Though Loos was convicted of one misdemeanor and one felony at the same time, the maximum one-year term of probation for the misdemeanor under § 973.09(2)(a)1r. could not be increased by one year under § 973.09(2)(b)2. That statute may be applied only to increase the maximum term of probation on a felony conviction, not a misdemeanor conviction. State v. Reagles, 177 Wis. 2d 168, 171-76, 501 N.W.2d 861 (1993), § 973.09(2)(b)2. Thus, the term of probation for the misdemeanor must be reduced from two years to one year. (¶¶9-12).
After Loos moved for postconviction relief, his probation was revoked and he was sentenced to jail on the misdemeanor. (¶¶4-7). He argued that his sentence after revocation must be vacated because revocation proceedings did not begin until after the expiration of the maximum allowable one-year term of probation. The State does not respond to this argument, so the court deems it conceded. Charolais Breeding Ranches, Ltd. v. FPC Secs. Corp., 90 Wis. 2d 97, 108-09, 279 N.W.2d 493 (Ct. App. 1979) (unrefuted arguments are deemed conceded). Accordingly, the jail sentence imposed after revocation must be vacated. (¶13).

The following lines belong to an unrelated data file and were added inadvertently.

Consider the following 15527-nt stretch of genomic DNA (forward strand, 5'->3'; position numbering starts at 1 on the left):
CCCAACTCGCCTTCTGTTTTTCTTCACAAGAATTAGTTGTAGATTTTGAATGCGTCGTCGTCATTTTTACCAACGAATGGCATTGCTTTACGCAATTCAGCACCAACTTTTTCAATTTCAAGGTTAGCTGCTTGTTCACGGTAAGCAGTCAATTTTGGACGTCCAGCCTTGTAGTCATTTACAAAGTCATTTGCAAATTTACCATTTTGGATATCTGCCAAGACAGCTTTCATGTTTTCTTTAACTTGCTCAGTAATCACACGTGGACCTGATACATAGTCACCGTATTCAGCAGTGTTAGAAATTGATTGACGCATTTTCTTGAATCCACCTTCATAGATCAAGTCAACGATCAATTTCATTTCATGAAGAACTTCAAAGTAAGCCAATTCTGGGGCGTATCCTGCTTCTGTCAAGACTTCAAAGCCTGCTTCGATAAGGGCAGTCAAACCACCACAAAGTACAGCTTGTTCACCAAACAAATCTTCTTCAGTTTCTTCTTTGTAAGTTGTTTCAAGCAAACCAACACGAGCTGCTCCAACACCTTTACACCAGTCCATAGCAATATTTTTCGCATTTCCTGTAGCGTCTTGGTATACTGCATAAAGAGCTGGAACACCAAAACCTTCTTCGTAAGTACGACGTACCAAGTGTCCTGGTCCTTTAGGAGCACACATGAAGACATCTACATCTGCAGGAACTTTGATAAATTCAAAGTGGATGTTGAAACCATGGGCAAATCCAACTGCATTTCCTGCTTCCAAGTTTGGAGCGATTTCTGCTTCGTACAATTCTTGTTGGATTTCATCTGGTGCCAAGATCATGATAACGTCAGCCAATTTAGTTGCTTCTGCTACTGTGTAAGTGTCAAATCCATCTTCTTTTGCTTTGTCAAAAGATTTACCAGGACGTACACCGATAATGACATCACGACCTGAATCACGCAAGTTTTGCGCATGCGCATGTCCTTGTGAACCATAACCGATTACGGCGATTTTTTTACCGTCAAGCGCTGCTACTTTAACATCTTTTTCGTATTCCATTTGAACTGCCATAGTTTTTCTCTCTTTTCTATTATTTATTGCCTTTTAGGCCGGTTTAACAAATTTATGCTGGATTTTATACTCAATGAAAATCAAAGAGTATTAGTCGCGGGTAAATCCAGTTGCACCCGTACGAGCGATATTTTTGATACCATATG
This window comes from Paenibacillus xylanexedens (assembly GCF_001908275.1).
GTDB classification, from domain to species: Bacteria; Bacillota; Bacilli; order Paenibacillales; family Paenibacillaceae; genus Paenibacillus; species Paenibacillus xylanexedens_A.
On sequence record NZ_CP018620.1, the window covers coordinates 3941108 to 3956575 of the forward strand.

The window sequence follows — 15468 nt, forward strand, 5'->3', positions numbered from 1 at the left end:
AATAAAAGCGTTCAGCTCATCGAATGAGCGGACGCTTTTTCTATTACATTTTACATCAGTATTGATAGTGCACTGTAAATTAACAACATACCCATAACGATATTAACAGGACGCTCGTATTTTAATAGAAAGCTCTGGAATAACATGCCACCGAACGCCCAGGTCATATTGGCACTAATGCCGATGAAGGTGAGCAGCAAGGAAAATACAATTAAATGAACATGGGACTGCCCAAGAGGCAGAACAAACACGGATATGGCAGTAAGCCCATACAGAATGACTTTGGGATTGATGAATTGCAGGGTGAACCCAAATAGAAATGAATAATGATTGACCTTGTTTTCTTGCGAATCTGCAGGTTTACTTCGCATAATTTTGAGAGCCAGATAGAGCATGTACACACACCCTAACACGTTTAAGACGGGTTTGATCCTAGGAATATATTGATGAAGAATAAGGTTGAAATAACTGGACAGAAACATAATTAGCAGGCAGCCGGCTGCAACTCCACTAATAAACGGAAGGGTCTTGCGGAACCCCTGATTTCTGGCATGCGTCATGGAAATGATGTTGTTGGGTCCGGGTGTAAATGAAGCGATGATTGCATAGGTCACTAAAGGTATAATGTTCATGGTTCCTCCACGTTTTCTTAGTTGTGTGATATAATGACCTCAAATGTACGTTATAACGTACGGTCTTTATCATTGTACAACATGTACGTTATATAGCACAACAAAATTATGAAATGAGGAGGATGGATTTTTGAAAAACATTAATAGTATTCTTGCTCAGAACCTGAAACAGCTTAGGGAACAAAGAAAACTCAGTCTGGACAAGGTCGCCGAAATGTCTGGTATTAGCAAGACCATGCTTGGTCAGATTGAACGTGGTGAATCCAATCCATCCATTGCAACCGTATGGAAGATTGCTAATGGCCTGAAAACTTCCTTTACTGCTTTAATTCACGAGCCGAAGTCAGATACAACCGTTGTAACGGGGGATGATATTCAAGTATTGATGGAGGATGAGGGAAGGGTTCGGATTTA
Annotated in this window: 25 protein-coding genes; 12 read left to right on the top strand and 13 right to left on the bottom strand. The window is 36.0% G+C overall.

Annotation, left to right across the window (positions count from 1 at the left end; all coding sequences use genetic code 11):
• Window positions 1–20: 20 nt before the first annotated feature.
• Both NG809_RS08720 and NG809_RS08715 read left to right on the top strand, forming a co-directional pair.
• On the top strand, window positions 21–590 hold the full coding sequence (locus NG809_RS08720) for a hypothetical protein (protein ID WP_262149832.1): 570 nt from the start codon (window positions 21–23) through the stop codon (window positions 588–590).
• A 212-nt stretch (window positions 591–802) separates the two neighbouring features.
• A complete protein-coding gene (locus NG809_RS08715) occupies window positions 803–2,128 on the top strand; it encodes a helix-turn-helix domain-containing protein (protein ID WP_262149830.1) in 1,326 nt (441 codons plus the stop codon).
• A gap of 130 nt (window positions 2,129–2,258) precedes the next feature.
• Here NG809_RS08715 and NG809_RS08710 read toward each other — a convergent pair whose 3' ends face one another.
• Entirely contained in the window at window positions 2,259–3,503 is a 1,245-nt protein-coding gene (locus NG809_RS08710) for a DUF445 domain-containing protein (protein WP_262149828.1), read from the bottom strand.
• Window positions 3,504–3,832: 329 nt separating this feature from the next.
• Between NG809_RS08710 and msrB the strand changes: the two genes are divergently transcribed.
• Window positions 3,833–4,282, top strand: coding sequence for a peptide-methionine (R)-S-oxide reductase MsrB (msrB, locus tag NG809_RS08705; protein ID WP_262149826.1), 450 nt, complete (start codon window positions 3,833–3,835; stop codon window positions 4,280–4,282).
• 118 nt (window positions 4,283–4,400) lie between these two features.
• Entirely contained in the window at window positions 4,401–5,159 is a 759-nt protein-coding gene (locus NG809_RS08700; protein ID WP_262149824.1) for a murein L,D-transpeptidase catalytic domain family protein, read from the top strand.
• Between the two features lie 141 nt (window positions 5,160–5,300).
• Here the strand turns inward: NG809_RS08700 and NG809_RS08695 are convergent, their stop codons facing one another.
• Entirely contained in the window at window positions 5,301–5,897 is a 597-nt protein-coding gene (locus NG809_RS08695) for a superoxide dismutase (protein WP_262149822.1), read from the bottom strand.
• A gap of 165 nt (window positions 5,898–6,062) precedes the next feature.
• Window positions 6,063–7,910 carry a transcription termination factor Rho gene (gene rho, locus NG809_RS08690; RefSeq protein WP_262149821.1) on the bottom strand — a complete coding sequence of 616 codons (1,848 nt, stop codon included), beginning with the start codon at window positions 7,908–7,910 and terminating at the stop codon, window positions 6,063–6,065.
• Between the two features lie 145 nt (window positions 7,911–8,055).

Given the state’s concession, the court does not detail the basis for vacating the sentence beyond noting that revocation proceedings commenced over one year after Loos was placed on probation. (¶¶5, 13). In a nutshell, unless DOC acts under § 304.072(1) or (3) to toll probation or preserve jurisdiction (by commencing an investigation, issuing a violation report, or issuing an apprehension request concerning an alleged violation prior to the expiration of probation), it no longer had jurisdiction to supervise or revoke; that, in turn, means the court had no jurisdiction to sentence. State v. Stefanovic, 215 Wis. 2d 310, 319, 572 N.W.2d 140 (Ct. App. 1997); Bartus v. DHSS, 176 Wis. 2d 1063, 1082-83, 501 N.W.2d 419 (1993).